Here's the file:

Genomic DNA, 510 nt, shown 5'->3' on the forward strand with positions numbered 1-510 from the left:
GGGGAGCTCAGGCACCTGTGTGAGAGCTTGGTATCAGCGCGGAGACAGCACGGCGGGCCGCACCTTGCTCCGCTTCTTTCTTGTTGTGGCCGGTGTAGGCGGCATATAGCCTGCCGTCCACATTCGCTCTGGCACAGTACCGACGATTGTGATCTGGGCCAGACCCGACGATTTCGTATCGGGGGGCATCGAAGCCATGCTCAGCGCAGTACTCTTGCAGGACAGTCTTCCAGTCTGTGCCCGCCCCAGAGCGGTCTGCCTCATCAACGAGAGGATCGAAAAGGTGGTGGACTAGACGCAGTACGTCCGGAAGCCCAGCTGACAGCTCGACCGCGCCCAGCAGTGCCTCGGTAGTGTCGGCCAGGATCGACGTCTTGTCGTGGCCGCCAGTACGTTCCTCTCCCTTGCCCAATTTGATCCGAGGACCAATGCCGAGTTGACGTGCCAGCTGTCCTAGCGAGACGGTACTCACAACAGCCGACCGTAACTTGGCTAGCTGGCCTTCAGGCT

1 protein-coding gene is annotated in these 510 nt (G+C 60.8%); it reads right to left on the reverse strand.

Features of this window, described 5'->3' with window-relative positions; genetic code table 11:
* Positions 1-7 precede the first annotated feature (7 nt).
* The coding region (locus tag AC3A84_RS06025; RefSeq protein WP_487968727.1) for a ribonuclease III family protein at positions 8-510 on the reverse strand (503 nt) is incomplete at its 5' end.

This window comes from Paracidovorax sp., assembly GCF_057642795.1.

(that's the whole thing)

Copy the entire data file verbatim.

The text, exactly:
Genomic DNA, 510 nt, shown 5'->3' on the forward strand with positions numbered 1-510 from the left:
GGGGAGCTCAGGCACCTGTGTGAGAGCTTGGTATCAGCGCGGAGACAGCACGGCGGGCCGCACCTTGCTCCGCTTCTTTCTTGTTGTGGCCGGTGTAGGCGGCATATAGCCTGCCGTCCACATTCGCTCTGGCACAGTACCGACGATTGTGATCTGGGCCAGACCCGACGATTTCGTATCGGGGGGCATCGAAGCCATGCTCAGCGCAGTACTCTTGCAGGACAGTCTTCCAGTCTGTGCCCGCCCCAGAGCGGTCTGCCTCATCAACGAGAGGATCGAAAAGGTGGTGGACTAGACGCAGTACGTCCGGAAGCCCAGCTGACAGCTCGACCGCGCCCAGCAGTGCCTCGGTAGTGTCGGCCAGGATCGACGTCTTGTCGTGGCCGCCAGTACGTTCCTCTCCCTTGCCCAATTTGATCCGAGGACCAATGCCGAGTTGACGTGCCAGCTGTCCTAGCGAGACGGTACTCACAACAGCCGACCGTAACTTGGCTAGCTGGCCTTCAGGCT

1 protein-coding gene is annotated in these 510 nt (G+C 60.8%); it reads right to left on the reverse strand.

Features of this window, described 5'->3' with window-relative positions; genetic code table 11:
* Positions 1-7 precede the first annotated feature (7 nt).
* The coding region (locus tag AC3A84_RS06025; RefSeq protein WP_487968727.1) for a ribonuclease III family protein at positions 8-510 on the reverse strand (503 nt) is incomplete at its 5' end.

This window comes from Paracidovorax sp., assembly GCF_057642795.1.